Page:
See also


  1. "Governors' Powers and Authority". Washington, D.C.: National Governors Association. 2011.<templatestyles src="Module:Citation/CS1/styles.css"></templatestyles>
  2. "Frequently Asked Questions About the Minnesota Legislature". Minnesota State Legislature.<templatestyles src="Module:Citation/CS1/styles.css"></templatestyles>
  3. Erler, Edward. "Essays on Amendment XIV: Citizenship". The Heritage Foundation.<templatestyles src="Module:Citation/CS1/styles.css"></templatestyles>
  4. [1] CRS Report for Congress, January 22, 2003
  5. Swanson, Stevenson (September 2, 2001). "Governors' powers ranked". Chicago Tribune. Retrieved November 4, 2014.<templatestyles src="Module:Citation/CS1/styles.css"></templatestyles>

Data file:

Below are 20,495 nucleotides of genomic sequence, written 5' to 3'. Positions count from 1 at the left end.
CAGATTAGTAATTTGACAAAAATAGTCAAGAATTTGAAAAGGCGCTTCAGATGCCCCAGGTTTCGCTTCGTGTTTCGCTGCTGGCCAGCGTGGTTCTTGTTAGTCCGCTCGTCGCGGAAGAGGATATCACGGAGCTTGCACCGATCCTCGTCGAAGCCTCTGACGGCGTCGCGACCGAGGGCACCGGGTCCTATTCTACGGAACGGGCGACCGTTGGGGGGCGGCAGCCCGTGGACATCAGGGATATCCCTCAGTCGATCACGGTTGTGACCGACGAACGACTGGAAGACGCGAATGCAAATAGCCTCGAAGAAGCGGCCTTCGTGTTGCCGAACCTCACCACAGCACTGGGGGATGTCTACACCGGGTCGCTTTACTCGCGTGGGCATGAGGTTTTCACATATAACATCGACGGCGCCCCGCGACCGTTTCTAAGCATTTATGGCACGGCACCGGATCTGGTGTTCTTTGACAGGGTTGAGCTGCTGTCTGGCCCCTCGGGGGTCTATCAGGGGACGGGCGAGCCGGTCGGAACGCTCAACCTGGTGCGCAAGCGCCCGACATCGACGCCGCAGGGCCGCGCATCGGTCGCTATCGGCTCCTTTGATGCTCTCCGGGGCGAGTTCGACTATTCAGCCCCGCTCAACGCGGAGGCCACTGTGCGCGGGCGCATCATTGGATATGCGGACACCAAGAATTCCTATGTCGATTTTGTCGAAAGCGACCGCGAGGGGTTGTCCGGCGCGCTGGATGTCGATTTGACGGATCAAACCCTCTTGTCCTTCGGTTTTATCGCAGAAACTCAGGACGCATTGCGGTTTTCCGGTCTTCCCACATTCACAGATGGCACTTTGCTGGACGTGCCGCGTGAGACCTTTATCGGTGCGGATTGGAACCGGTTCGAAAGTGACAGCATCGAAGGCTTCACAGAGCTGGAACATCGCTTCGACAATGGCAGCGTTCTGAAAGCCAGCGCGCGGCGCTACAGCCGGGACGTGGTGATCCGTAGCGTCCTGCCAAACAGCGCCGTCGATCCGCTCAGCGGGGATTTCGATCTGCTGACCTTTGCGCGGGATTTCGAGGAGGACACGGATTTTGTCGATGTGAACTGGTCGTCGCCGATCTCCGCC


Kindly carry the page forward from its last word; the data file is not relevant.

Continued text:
6. "Stevens Thomson Mason - Background Reading"
  7. [2]
  9. Berkowitz, Steve (January 24, 2013). "LSU's Les Miles to be paid $4.3 million per year". USA Today. Retrieved March 12, 2013.<templatestyles src="Module:Citation/CS1/styles.css"></templatestyles>
  10. Associated Press (2012-05-04). "Kentucky gives Calipari a raise following NCAA title". Washington Post. Retrieved 2012-05-05.<templatestyles src="Module:Citation/CS1/styles.css"></templatestyles>


  1. The federal district of Washington, D.C. has been led by a chief executive officer of varying titles, including governor. The current governor-equivalent of D.C. is the Mayor of the District of Columbia.

External links